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Thread: Art world thrillers

  1. #1
    Registered User palerose's Avatar
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    Art world thrillers

    I wouldn't say it is a genre in itself, though maybe it is? But I have become increasingly more interested in historical, thriller fiction regarding the art world (NO Da Vinci Code)

    Wondering if any of you have read any good novels that classify ?

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    Internal nebulae TheFifthElement's Avatar
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    Not historical, per se, but Donna Tartt's The Goldfinch is set in the arts/antiques world and is a thriller and an amazing read. Made me very curious about the painting.
    Want to know what I think about books? Check out https://biisbooks.wordpress.com/

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    Card-carrying Medievalist Lokasenna's Avatar
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    The intelligent man's Da Vinci Code is Umberto Eco's Foucault's Pendulum - a very clever and absorbing thriller that mixes art, science and conspiracy theories.
    "I should only believe in a God that would know how to dance. And when I saw my devil, I found him serious, thorough, profound, solemn: he was the spirit of gravity- through him all things fall. Not by wrath, but by laughter, do we slay. Come, let us slay the spirit of gravity!" - Nietzsche

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    Orhan Pamuk's My Name is Red.

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    Bibliophile JBI's Avatar
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    The "Thriller" in general is such a dated form of entertainment. The general feeling I get is that the "thriller" is better on the screen, in that the screen provides both music and visuals, which stimulate the audience more.

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    Inexplicably Undiscovered
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    The Recognitions by William Gaddis is about the art world. I would very much like to read it as soon as I can obtain a copy, despite the fact that many, including Jonathan Franzen, consider it to be one of the most difficult books ever written.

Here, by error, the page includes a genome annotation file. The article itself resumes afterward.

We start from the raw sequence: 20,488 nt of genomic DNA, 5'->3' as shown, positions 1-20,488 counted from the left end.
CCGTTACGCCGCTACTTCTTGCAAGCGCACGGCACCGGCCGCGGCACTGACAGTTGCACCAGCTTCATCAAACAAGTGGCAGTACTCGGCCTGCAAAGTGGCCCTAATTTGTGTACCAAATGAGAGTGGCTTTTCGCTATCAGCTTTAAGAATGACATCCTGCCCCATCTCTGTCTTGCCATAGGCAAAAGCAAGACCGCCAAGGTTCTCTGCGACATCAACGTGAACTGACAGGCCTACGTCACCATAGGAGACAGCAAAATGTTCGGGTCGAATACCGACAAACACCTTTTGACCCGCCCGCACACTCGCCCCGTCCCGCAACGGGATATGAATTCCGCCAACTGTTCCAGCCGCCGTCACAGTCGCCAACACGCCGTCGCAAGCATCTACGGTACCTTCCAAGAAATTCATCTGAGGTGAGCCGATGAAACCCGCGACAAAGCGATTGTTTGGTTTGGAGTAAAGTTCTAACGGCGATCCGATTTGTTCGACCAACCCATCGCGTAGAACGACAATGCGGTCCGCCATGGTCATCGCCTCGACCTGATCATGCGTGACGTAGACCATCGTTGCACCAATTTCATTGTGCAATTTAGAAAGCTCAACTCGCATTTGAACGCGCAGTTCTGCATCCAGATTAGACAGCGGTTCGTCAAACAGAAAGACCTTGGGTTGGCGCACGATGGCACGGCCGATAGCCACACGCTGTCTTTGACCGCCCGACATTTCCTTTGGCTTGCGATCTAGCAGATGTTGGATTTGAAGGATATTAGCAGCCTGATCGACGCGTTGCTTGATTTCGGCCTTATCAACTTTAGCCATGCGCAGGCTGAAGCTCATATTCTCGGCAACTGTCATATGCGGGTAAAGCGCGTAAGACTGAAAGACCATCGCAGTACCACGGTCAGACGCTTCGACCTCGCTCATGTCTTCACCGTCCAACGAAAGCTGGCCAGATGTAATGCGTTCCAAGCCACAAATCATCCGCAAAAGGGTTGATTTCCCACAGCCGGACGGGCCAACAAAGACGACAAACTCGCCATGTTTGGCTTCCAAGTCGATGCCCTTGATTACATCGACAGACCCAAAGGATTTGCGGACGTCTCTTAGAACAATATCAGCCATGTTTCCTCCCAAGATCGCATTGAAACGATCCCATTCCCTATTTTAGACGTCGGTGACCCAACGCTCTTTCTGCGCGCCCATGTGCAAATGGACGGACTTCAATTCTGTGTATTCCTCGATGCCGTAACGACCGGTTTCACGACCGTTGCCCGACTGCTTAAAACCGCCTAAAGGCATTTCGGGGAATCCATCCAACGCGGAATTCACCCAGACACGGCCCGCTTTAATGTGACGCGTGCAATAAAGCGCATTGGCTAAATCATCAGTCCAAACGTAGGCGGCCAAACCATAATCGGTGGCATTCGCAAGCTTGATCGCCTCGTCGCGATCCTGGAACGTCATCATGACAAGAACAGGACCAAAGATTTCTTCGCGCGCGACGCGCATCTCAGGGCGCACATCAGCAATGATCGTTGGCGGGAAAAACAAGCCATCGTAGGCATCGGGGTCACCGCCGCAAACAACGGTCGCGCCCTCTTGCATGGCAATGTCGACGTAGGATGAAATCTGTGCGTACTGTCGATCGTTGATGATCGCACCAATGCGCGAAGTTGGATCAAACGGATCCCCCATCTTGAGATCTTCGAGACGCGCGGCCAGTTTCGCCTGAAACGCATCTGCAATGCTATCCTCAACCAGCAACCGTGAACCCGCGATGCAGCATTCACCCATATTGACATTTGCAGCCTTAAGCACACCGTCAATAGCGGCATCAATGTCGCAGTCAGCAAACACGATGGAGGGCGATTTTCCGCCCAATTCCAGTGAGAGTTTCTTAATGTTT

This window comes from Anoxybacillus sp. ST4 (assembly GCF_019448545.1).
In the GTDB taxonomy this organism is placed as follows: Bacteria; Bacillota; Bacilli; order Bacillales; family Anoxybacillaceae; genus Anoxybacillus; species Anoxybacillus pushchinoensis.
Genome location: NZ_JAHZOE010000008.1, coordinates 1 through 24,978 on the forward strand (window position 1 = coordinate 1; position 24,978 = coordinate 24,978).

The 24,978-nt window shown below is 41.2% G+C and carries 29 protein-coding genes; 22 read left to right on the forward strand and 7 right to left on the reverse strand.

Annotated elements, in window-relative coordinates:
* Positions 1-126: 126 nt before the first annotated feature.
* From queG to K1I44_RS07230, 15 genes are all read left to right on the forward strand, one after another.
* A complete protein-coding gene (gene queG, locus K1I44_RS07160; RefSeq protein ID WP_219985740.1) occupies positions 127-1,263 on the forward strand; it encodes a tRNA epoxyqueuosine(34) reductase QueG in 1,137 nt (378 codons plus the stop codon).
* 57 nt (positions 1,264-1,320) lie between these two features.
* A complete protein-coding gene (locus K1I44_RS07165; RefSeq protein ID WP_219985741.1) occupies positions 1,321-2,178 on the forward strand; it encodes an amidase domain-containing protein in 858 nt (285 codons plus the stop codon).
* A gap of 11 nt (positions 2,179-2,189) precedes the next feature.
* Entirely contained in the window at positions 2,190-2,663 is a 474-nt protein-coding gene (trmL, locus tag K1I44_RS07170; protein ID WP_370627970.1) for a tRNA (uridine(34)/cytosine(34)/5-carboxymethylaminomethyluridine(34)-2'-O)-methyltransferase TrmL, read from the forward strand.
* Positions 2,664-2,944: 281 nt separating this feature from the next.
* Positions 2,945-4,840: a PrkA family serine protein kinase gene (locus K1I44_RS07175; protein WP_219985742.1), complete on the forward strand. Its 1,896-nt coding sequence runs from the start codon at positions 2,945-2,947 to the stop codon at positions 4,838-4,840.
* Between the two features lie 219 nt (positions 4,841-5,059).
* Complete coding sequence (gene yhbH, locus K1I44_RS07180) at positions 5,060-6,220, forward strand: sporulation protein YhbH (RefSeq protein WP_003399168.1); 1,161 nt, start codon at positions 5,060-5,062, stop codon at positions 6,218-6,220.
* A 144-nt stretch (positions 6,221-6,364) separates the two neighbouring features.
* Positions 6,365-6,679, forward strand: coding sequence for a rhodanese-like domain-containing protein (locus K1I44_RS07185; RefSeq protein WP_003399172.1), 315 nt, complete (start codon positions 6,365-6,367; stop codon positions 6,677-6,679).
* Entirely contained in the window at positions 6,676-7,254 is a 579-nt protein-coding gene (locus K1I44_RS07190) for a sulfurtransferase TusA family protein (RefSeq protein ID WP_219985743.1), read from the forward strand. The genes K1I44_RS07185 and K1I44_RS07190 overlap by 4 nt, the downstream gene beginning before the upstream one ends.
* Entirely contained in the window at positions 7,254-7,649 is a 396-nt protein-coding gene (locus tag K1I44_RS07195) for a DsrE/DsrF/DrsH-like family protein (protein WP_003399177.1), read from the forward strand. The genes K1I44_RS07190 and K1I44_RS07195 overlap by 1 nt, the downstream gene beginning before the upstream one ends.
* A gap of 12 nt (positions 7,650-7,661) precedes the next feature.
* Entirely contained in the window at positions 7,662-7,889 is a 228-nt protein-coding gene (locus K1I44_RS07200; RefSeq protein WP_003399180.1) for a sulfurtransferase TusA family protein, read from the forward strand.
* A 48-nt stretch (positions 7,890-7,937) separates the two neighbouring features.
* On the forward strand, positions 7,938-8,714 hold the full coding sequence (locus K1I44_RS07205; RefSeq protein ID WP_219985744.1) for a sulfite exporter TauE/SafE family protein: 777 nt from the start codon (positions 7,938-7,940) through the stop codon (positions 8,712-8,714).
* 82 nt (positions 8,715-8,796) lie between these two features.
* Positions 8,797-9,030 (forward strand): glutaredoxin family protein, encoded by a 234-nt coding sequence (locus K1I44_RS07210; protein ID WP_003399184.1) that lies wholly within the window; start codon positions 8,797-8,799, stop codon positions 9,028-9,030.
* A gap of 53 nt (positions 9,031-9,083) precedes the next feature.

A major character in Richard Russo's The Bridge of Sighs is an artist, though the novel isn't a "thriller," per se. (The book thrilled me, though.)

    Likewise the Gulley Jimpson trilogy by Joyce Carey.

  7. #7
    The Ghost of Laszlo Jamf islandclimber's Avatar
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    You might try out Sisters by Brigitte Lozerec'h. It's wrapped up in avant-garde world of early Twentieth Century Paris, though it is not really a thriller. Quite a brilliant book though.

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    Iain Pears writes these kind of entertainments. Pears is like Graham Greene in that he has two types of novel. He's much more interesting than GG though as he has a sense of humour.

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    The Poetic Warrior Dark Muse's Avatar
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    The Flanders Panel by Arturo Perez-Reverte is intersting.

    Not exzactly Historical but The Art Forger by B.A Shapiro was quite fascinating.

    And if you enjoy books about art and mysteries around art it is Non-fiction but The Lost Painting by Jonathan Harr is really good.
    Last edited by Dark Muse; 01-07-2019 at 06:09 PM.

    Deep into that darkness peering, long I stood there, wondering, fearing, doubting, dreaming dreams no mortal ever dared to dream before. ~ Edgar Allan Poe

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